Welcome to Cyber Security Today. This is the Week in Review for the week ending Friday, October 20th, 2023. I’m Howard Solomon, contributing reporter on cybersecurity for ITWorldCanada.com and TechNewsday.com in the U.S.
In a few minutes Terry Cutler of Cyology Labs will be here for a discussion. But first a quick review of headlines from the past seven days:
In this morning’s podcast I told listeners about white hat hackers from Ukraine who took down servers behind the Trigona ransomware. Another ransomware group apparently gone under. The Record says it has been told by Europol that the Ragnar Locker ransomware operation has been hit by several law enforcement agencies.
Also this week, the U.S. seized 17 website domains that hackers from North Korea used to defraud companies, get around international sanctions and help fund North Korea’s weapons programs. The scheme partly involved North Korean IT workers sent to China and Russia to get hired by U.S. companies. Their salaries were sent back to North Korea and used by the government for weapon development.
An IT employee error is behind the theft of over 100,000 pieces of customer data stolen from Casio, a well-known consumer electronics manufacturer. The company said this week that some of the network security settings in its application development environment were disabled. That allowed a hacker to get into Casio’s ClassPad education web application. It’s a site for those who want to learn math using Casio calculators. The attacker copied customer names, email addresses and product purchasing information. With that data a hacker could create a phishing message that looks like it came from Casio.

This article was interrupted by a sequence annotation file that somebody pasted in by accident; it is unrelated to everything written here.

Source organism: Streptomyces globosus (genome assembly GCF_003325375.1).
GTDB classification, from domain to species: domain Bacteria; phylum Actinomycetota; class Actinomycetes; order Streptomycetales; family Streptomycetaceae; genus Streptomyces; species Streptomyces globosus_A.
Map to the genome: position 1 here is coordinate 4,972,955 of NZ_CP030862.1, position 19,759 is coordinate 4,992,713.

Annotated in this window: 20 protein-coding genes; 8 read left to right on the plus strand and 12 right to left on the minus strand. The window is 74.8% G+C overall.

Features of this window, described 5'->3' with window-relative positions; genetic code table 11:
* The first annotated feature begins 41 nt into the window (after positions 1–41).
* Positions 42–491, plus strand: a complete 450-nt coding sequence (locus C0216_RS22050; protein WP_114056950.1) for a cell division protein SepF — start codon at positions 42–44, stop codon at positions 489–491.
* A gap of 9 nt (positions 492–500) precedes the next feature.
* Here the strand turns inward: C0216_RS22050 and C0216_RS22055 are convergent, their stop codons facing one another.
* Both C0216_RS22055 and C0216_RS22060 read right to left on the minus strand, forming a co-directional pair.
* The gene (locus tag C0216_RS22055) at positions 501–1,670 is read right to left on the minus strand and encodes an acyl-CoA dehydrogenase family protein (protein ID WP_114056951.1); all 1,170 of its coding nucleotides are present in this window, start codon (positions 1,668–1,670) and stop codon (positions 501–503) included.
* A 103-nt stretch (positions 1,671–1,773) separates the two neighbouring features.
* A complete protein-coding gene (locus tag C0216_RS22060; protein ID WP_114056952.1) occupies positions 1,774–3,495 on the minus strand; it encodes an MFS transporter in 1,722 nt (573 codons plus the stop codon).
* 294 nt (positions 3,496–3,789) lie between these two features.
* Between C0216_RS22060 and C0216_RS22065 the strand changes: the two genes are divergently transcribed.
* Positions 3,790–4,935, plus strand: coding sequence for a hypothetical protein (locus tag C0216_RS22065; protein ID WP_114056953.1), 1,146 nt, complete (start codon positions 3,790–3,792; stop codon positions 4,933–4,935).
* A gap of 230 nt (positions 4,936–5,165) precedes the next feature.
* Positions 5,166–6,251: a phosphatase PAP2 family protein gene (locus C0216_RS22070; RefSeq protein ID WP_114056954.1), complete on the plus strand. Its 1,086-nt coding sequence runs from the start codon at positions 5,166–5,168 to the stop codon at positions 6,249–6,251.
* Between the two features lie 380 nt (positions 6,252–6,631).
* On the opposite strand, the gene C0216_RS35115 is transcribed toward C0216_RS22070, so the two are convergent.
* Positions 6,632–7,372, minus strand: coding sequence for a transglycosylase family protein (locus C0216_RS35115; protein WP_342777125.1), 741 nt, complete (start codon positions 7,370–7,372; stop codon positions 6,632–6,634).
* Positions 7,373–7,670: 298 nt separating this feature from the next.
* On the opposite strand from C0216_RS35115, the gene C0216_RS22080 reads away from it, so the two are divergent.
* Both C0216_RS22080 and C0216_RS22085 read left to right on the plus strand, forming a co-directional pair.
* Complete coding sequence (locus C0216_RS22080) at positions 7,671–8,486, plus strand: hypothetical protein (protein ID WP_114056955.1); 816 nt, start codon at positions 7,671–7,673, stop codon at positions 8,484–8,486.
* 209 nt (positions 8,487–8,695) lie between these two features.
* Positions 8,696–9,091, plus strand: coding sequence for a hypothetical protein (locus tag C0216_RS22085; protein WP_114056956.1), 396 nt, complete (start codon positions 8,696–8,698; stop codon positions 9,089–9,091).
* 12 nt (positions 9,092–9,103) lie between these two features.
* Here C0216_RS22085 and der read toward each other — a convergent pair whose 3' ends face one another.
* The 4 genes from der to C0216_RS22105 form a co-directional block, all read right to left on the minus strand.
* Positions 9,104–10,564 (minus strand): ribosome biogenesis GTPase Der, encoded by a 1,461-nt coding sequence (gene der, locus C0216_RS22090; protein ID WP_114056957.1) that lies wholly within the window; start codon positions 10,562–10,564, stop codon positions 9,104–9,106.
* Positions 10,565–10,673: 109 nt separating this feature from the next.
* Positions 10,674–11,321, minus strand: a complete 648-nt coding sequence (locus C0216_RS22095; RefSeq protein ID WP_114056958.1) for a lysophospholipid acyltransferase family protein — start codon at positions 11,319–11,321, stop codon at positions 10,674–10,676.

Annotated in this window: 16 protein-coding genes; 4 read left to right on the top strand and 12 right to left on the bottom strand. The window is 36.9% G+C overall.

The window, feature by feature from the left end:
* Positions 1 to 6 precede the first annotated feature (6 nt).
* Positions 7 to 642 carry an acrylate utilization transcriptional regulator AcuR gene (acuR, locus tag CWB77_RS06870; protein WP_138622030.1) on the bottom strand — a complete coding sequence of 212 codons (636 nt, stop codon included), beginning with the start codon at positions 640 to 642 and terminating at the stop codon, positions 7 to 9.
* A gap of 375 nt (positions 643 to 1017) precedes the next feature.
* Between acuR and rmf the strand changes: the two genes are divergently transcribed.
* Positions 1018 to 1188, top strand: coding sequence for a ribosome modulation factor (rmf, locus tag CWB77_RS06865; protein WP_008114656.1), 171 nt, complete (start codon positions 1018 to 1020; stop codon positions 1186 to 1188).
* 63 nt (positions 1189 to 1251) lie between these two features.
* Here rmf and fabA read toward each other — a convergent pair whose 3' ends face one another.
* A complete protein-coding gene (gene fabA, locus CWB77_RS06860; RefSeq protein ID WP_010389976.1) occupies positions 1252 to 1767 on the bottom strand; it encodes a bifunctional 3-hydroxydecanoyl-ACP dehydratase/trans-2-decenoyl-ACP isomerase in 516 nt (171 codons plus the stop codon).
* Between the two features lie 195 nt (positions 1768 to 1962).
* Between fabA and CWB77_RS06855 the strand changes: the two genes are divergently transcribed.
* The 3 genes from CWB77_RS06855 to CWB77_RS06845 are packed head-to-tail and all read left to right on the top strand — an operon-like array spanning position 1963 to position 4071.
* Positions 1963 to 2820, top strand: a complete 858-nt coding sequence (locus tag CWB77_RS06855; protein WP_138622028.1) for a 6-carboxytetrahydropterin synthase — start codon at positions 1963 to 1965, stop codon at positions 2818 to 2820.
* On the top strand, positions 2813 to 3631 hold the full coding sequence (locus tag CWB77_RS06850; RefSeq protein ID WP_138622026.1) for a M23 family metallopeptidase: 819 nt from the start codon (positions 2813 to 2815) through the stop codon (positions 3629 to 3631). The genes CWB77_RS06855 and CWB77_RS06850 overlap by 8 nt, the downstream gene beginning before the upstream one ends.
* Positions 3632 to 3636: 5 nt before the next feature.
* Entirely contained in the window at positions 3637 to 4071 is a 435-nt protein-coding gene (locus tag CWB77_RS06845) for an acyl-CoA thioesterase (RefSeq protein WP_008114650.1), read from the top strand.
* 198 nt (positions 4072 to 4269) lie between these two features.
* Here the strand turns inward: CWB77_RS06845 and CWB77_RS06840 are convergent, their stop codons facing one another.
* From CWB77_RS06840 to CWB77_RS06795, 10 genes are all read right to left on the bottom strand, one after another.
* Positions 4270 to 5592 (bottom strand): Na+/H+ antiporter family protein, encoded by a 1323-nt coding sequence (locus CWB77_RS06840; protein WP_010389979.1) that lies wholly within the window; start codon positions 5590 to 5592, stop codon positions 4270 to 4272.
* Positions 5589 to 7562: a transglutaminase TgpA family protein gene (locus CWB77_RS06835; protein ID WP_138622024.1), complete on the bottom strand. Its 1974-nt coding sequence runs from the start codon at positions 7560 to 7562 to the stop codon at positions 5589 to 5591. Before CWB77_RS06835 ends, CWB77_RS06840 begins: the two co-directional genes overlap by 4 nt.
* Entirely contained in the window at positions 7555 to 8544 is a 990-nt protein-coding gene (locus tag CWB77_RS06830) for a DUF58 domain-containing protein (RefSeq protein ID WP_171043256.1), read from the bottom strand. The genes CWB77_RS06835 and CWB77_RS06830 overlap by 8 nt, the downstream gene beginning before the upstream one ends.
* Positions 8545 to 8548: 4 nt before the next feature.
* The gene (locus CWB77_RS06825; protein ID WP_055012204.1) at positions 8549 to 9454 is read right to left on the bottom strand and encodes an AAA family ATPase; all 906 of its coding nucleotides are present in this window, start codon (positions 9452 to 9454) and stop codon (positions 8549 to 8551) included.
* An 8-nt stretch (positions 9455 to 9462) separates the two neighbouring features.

Intelligence directors from the Five Eyes co-operative – including Canada and the U.S. — this week warned the private sector that foreign countries are after their intellectual property. The group released a guide called the Five Principles of Secure Innovation to explain how businesses can protect against security threats.
More data allegedly stolen from the DNA testing company 23andM3 has appeared on a cybercrime forum. The first leak had 1 million records of people who used the service. The latest leak has 4.1 million records.
A former U.S. Navy IT manager has been sentenced to five years and five months in prison for stealing data of 9,000 people held by a private company. The accused told the company he needed to access the data to perform background checks for the Navy. Instead the data was sold on the dark web for US$160,000 in Bitcoin.
BHI Energy of Georgia, a division of Westinghouse, is notifying over 91,000 people in the U.S. their data was stolen in an incident in June. The company isn’t using the word ransomware. But it is saying data was encrypted.
Finally, the Fauquier County Public Schools of Pennsylvania is notifying almost 14,000 students and employees their personal data may have been stolen in a ransomware attack last month.
(The following is a partial transcript of the discussion. To hear the full conversation play the podcast)
Howard: This week technology advisor Bernard Marr penned a column in Forbes.com looking ahead at the 10 biggest cybersecurity trends for 2024. They include the shortage of cybersecurity talent, an increase in attacks on IoT devices like industrial controllers, cyber warfare and the disruption of elections, and an increase in cybersecurity regulation.